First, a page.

2

[ Etymonline on 'etui (n.)' : ] 1610s, also ettuy, etwee from French étui, Old French estui (12c.) "case, box, container," back-formation from
estuier "put in put aside, spare; to keep, shut up, imprison," which is of uncertain origin.
Perhaps from Latin studere "to be diligent."

[ Wiktionary : ] From Old French estui, from estuier ‎(“keep, hold”), itself possibly
from Vulgar Latin *studiāre, from Latin studium.

Both etymologies hedge with adverbs to communicate their uncertainty about the semantic shift from Latin to Old French, but what might explain the semantic shift?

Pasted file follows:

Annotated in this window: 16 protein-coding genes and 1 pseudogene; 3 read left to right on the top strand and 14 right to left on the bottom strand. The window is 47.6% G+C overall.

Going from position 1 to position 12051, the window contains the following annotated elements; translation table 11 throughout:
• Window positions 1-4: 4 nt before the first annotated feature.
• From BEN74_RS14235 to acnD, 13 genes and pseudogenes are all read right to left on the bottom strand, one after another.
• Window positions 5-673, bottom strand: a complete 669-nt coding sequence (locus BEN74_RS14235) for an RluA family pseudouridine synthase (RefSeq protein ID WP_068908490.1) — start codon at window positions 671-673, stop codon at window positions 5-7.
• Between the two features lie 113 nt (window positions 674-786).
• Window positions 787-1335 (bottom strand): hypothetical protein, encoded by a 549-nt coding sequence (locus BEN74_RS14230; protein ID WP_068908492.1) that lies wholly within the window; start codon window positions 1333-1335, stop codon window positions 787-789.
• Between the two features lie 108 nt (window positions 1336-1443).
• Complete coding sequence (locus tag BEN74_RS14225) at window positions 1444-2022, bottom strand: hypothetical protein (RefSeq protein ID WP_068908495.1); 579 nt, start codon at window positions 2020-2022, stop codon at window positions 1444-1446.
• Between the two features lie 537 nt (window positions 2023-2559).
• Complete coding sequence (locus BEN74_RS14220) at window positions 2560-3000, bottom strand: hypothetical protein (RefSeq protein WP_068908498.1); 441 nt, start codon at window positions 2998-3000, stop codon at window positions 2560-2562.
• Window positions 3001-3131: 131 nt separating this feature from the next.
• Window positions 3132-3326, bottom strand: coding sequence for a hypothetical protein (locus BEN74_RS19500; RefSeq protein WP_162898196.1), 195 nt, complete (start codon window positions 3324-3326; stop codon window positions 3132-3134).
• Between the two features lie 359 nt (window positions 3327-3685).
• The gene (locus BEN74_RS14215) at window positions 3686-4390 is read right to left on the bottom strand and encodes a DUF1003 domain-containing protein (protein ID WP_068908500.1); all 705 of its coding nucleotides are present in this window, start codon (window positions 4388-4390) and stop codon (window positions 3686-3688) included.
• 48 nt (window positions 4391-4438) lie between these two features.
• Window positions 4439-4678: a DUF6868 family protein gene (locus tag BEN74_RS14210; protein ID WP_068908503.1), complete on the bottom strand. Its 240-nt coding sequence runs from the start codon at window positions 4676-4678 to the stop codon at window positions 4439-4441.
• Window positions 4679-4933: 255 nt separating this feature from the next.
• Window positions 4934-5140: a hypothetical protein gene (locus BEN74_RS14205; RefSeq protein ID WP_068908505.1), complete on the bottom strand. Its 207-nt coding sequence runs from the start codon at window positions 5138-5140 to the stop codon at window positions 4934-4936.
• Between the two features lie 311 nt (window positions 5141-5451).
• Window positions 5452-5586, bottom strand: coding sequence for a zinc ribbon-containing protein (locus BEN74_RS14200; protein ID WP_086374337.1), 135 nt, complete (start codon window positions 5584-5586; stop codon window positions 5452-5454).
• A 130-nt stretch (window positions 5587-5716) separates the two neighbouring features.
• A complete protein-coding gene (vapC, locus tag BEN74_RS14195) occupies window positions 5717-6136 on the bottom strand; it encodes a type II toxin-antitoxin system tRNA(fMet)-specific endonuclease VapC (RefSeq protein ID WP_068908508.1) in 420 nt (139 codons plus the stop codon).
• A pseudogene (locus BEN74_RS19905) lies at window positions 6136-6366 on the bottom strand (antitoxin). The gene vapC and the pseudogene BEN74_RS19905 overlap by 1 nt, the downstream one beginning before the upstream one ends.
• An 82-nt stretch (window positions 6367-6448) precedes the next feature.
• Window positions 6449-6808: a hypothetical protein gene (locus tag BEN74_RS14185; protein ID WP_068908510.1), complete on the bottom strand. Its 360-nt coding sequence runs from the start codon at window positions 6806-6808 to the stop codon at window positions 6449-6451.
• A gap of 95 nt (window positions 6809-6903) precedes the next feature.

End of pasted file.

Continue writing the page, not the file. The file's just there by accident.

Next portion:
• Can you be a little more precise about what exactly you're looking for that these two etymological definitions do not provide? – C. M. Weimer Mar 2 '16 at 14:56
  • @C.M.Weimer Thanks. Yes; sorry for any confusion. How did the semantic notion of "to be diligent" evolve to mean that of "put in put aside, spare; to keep, shut up, imprison,"? Better? – Greek - Area 51 Proposal Mar 2 '16 at 18:23

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